[guest post by Dana]
The information was discovered in a trove of classified files posted on a chat app popular with gamers:
President Abdel Fatah El-Sisi of Egypt, one of America’s closest allies in the Middle East and a major recipient of U.S. aid, recently ordered subordinates to produce up to 40,000 rockets to be covertly shipped to Russia, according to a leaked U.S. intelligence document.
A portion of a top secret document, dated Feb. 17, summarizes purported conversations between Sisi and senior Egyptian military officials and also references plans to supply Russia with artillery rounds and gunpowder. In the document, Sisi instructs the officials to keep the production and shipment of the rockets secret “to avoid problems with the West.”
This was despite Egyptian leaders being unable to commit to sending ammunition to Ukraine after a request from Defense Secretary Lloyd Austin. Interestingly:
In the document, Sisi is quoted as saying that he was considering selling “ordinary stuff” to China to make room for “more Sakr 45 production,” a reference to a type of 122mm rocket manufactured by Egypt. The document does not explicitly say whether the rockets that would be produced for Russia were Sakr 45s, but such rockets would be compatible with Russian Grad multiple rocket launchers.
A spokesman for Egypt’s Foreign Ministry claimed:
“Egypt’s position from the beginning is based on noninvolvement in this crisis and committing to maintain equal distance with both sides, while affirming Egypt’s support to the U.N. charter and international law in the U.N. General Assembly resolutions.”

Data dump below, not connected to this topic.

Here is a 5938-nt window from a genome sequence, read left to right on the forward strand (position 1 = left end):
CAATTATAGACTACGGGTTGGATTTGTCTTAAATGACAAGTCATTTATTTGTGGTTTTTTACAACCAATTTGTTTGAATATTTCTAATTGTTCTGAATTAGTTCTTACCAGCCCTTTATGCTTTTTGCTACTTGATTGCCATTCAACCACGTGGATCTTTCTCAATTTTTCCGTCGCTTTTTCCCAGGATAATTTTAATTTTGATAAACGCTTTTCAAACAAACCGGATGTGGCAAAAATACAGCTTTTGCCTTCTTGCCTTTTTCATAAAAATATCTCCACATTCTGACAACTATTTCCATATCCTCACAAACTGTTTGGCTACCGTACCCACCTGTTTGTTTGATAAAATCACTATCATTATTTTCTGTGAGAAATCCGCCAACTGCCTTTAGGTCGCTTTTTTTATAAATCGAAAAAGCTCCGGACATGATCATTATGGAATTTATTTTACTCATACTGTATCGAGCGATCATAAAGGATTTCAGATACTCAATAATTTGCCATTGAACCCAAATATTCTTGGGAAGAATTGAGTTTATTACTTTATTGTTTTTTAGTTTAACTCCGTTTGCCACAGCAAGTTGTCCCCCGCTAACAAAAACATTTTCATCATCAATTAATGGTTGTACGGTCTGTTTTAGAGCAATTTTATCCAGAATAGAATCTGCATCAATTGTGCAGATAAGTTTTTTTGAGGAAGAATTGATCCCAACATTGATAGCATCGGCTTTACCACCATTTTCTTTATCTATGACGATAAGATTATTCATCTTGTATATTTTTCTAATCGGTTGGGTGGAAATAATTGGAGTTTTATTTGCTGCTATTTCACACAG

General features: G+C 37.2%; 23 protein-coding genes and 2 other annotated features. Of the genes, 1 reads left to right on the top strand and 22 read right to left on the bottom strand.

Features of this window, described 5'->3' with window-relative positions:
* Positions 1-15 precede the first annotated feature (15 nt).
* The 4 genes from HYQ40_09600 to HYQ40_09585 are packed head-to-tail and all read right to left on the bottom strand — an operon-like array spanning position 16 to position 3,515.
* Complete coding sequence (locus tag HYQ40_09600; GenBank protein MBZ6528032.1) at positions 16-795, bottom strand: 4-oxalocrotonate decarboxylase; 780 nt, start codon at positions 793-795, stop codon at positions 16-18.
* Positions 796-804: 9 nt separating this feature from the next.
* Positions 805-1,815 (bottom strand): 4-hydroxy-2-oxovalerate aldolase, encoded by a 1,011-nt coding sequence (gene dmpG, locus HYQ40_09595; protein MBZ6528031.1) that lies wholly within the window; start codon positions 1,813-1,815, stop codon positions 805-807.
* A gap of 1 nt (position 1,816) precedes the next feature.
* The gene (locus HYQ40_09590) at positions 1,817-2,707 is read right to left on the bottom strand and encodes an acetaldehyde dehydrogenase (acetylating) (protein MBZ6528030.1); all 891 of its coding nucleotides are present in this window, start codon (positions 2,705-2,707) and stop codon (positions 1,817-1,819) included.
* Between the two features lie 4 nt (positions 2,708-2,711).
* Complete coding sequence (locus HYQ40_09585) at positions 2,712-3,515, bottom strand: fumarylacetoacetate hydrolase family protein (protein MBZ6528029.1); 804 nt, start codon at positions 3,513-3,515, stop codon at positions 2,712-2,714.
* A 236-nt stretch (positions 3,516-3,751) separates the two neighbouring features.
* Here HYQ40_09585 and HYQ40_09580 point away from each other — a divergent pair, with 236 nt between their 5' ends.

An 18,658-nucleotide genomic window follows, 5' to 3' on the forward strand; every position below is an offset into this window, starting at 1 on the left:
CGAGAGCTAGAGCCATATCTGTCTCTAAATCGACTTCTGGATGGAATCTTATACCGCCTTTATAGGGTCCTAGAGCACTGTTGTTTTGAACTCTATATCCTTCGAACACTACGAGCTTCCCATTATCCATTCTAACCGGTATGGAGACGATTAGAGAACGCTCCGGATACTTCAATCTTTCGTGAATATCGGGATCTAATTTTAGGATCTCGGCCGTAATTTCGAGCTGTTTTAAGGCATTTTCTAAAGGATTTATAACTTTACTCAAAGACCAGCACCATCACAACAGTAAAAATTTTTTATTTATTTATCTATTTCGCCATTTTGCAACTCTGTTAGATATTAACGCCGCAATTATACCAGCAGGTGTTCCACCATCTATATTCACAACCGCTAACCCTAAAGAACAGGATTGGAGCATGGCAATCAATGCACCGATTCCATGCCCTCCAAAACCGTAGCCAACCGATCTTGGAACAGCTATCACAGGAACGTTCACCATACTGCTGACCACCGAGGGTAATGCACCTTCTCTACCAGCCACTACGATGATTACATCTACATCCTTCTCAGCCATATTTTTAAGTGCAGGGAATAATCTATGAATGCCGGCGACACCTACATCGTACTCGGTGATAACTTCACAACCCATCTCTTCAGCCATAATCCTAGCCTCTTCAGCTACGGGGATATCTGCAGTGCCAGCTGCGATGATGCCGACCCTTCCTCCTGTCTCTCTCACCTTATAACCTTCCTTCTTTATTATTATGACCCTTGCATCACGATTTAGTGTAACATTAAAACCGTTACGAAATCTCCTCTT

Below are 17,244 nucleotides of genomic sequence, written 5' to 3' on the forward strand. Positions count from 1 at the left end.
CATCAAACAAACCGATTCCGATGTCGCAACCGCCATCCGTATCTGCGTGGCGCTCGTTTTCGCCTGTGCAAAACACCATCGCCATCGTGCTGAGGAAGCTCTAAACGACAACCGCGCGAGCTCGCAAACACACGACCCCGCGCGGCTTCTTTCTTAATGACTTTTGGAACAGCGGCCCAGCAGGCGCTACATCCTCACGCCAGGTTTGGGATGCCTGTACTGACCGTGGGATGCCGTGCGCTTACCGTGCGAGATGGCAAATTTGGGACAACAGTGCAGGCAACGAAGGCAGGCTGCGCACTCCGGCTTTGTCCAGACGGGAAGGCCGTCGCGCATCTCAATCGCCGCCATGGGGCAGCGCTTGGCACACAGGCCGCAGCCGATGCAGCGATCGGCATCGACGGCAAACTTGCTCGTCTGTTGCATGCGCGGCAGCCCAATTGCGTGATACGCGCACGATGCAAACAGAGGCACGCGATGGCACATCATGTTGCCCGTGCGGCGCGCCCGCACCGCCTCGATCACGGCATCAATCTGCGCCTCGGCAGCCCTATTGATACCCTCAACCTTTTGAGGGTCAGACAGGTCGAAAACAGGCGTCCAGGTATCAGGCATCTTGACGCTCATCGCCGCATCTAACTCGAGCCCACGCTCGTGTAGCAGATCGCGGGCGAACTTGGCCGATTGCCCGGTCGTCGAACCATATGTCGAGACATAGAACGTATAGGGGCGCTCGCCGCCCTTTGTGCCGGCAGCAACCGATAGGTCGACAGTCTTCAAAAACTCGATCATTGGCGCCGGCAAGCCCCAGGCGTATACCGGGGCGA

“We continue to urge both parties to cease hostilities and reach a political solution through negotiations,” he said.
Exactly how secretly supplying arms to an aggressor that illegally invaded a sovereign nation and waged war at the direction of its murderous leader who has been accused of war crimes speaks to being “uninvolved” is a mystery… Anyway, the report notes that yesterday, a government offical described the allegations as being untrue, which state media echoed. Of course.
This major recipient of U.S. aid receives – and has for many, many years – more than $1 billion a year from us. Perhaps it’s time to rethink the relationship. Question: how do we know that any portion of that money hasn’t already gone to support Russia, whether in sending arms or in the manufacturing of them?
Additionally, there is the critical issue of Egypt’s reliance on Russia for its grain supply:
[A]fter the war in Ukraine disrupted access to Ukrainian wheat, Cairo began relying heavily on purchases of Russian grain. The arrangement has helped Egypt avoid wheat shortages that could spark social unrest in a country where poverty is widespread and bread is served with nearly every meal.